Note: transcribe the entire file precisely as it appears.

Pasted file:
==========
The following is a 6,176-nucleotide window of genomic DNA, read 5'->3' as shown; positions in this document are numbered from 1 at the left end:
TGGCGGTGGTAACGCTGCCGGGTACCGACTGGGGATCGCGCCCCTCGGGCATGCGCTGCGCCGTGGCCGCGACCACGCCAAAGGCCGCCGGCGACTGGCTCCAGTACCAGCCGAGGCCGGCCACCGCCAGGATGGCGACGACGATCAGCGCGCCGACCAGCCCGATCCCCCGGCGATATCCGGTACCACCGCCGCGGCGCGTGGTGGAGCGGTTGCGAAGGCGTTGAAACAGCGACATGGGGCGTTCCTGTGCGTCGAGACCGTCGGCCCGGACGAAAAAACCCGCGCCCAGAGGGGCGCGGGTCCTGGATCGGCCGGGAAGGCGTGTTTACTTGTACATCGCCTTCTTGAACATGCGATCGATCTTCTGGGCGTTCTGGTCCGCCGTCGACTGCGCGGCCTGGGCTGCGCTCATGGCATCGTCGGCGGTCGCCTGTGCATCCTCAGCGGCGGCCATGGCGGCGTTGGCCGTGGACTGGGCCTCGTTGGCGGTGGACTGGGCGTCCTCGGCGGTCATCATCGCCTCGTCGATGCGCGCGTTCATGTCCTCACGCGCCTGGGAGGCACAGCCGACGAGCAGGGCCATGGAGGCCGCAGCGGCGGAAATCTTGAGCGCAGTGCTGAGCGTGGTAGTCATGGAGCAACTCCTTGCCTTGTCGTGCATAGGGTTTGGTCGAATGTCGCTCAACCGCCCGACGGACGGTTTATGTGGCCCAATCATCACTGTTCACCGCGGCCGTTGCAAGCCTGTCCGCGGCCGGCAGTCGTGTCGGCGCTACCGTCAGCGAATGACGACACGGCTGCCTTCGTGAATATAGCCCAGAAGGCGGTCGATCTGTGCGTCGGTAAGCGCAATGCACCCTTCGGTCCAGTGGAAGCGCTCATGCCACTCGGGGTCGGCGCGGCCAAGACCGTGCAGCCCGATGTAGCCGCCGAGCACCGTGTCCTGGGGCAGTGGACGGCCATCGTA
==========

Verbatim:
The following is a 6,176-nucleotide window of genomic DNA, read 5'->3' as shown; positions in this document are numbered from 1 at the left end:
TGGCGGTGGTAACGCTGCCGGGTACCGACTGGGGATCGCGCCCCTCGGGCATGCGCTGCGCCGTGGCCGCGACCACGCCAAAGGCCGCCGGCGACTGGCTCCAGTACCAGCCGAGGCCGGCCACCGCCAGGATGGCGACGACGATCAGCGCGCCGACCAGCCCGATCCCCCGGCGATATCCGGTACCACCGCCGCGGCGCGTGGTGGAGCGGTTGCGAAGGCGTTGAAACAGCGACATGGGGCGTTCCTGTGCGTCGAGACCGTCGGCCCGGACGAAAAAACCCGCGCCCAGAGGGGCGCGGGTCCTGGATCGGCCGGGAAGGCGTGTTTACTTGTACATCGCCTTCTTGAACATGCGATCGATCTTCTGGGCGTTCTGGTCCGCCGTCGACTGCGCGGCCTGGGCTGCGCTCATGGCATCGTCGGCGGTCGCCTGTGCATCCTCAGCGGCGGCCATGGCGGCGTTGGCCGTGGACTGGGCCTCGTTGGCGGTGGACTGGGCGTCCTCGGCGGTCATCATCGCCTCGTCGATGCGCGCGTTCATGTCCTCACGCGCCTGGGAGGCACAGCCGACGAGCAGGGCCATGGAGGCCGCAGCGGCGGAAATCTTGAGCGCAGTGCTGAGCGTGGTAGTCATGGAGCAACTCCTTGCCTTGTCGTGCATAGGGTTTGGTCGAATGTCGCTCAACCGCCCGACGGACGGTTTATGTGGCCCAATCATCACTGTTCACCGCGGCCGTTGCAAGCCTGTCCGCGGCCGGCAGTCGTGTCGGCGCTACCGTCAGCGAATGACGACACGGCTGCCTTCGTGAATATAGCCCAGAAGGCGGTCGATCTGTGCGTCGGTAAGCGCAATGCACCCTTCGGTCCAGTGGAAGCGCTCATGCCACTCGGGGTCGGCGCGGCCAAGACCGTGCAGCCCGATGTAGCCGCCGAGCACCGTGTCCTGGGGCAGTGGACGGCCATCGTA